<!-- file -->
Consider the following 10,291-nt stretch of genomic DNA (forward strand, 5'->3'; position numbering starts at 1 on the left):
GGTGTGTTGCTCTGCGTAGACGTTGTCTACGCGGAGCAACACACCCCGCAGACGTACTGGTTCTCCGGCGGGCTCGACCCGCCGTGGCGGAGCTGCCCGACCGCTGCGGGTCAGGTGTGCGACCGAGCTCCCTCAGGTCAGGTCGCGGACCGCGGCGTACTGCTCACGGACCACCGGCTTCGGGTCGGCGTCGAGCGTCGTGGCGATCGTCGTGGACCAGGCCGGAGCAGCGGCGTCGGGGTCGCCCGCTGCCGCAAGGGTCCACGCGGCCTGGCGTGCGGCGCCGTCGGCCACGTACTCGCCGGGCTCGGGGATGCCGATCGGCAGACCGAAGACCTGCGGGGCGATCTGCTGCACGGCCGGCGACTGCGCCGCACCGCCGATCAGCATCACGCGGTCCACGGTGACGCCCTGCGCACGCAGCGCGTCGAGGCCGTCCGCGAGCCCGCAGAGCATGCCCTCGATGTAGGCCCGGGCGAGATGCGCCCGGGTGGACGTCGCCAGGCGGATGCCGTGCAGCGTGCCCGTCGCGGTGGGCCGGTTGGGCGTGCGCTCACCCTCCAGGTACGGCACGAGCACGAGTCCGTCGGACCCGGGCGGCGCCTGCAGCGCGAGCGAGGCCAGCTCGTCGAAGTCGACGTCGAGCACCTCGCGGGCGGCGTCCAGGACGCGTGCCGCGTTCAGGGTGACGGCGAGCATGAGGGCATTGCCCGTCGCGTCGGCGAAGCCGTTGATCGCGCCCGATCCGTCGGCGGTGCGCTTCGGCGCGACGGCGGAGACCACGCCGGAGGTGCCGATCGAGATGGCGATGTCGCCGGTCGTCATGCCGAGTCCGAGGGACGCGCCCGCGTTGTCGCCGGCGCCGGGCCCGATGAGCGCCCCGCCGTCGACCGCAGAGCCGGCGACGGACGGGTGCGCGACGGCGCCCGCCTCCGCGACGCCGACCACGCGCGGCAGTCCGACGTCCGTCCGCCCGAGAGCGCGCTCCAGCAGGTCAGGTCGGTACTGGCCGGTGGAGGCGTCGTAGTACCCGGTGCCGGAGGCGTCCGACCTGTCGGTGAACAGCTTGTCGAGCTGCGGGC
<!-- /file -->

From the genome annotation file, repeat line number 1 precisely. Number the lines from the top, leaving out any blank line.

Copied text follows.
Consider the following 10,291-nt stretch of genomic DNA (forward strand, 5'->3'; position numbering starts at 1 on the left):